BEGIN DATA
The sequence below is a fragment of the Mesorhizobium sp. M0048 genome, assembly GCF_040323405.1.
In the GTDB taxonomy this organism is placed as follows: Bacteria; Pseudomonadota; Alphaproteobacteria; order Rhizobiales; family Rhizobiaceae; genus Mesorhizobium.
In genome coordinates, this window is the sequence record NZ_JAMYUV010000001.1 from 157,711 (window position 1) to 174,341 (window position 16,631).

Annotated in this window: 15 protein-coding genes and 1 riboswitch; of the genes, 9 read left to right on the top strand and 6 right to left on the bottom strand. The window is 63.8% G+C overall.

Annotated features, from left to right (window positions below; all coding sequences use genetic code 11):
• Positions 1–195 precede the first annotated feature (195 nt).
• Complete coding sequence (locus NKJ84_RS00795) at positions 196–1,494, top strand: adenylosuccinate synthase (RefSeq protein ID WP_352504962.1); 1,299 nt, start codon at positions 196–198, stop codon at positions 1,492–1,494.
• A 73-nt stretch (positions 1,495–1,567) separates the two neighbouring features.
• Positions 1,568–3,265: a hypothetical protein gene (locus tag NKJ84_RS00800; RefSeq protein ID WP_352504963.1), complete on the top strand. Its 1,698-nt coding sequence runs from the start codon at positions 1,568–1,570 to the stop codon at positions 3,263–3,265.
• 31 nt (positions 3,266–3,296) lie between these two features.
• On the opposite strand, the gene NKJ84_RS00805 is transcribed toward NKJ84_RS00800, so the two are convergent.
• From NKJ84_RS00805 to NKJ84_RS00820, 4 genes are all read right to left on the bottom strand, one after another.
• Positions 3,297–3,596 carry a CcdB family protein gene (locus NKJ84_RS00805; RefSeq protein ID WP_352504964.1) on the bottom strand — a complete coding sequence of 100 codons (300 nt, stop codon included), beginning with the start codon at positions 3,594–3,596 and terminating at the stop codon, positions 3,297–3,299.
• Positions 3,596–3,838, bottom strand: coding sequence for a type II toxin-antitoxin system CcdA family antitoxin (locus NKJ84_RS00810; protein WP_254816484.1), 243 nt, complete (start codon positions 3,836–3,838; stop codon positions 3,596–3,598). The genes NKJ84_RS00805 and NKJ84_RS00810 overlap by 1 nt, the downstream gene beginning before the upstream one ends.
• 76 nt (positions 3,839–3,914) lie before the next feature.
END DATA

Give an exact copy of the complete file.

The sequence below is a fragment of the Mesorhizobium sp. M0048 genome, assembly GCF_040323405.1.
In the GTDB taxonomy this organism is placed as follows: Bacteria; Pseudomonadota; Alphaproteobacteria; order Rhizobiales; family Rhizobiaceae; genus Mesorhizobium.
In genome coordinates, this window is the sequence record NZ_JAMYUV010000001.1 from 157,711 (window position 1) to 174,341 (window position 16,631).

Annotated in this window: 15 protein-coding genes and 1 riboswitch; of the genes, 9 read left to right on the top strand and 6 right to left on the bottom strand. The window is 63.8% G+C overall.

Annotated features, from left to right (window positions below; all coding sequences use genetic code 11):
• Positions 1–195 precede the first annotated feature (195 nt).
• Complete coding sequence (locus NKJ84_RS00795) at positions 196–1,494, top strand: adenylosuccinate synthase (RefSeq protein ID WP_352504962.1); 1,299 nt, start codon at positions 196–198, stop codon at positions 1,492–1,494.
• A 73-nt stretch (positions 1,495–1,567) separates the two neighbouring features.
• Positions 1,568–3,265: a hypothetical protein gene (locus tag NKJ84_RS00800; RefSeq protein ID WP_352504963.1), complete on the top strand. Its 1,698-nt coding sequence runs from the start codon at positions 1,568–1,570 to the stop codon at positions 3,263–3,265.
• 31 nt (positions 3,266–3,296) lie between these two features.
• On the opposite strand, the gene NKJ84_RS00805 is transcribed toward NKJ84_RS00800, so the two are convergent.
• From NKJ84_RS00805 to NKJ84_RS00820, 4 genes are all read right to left on the bottom strand, one after another.
• Positions 3,297–3,596 carry a CcdB family protein gene (locus NKJ84_RS00805; RefSeq protein ID WP_352504964.1) on the bottom strand — a complete coding sequence of 100 codons (300 nt, stop codon included), beginning with the start codon at positions 3,594–3,596 and terminating at the stop codon, positions 3,297–3,299.
• Positions 3,596–3,838, bottom strand: coding sequence for a type II toxin-antitoxin system CcdA family antitoxin (locus NKJ84_RS00810; protein WP_254816484.1), 243 nt, complete (start codon positions 3,836–3,838; stop codon positions 3,596–3,598). The genes NKJ84_RS00805 and NKJ84_RS00810 overlap by 1 nt, the downstream gene beginning before the upstream one ends.
• 76 nt (positions 3,839–3,914) lie before the next feature.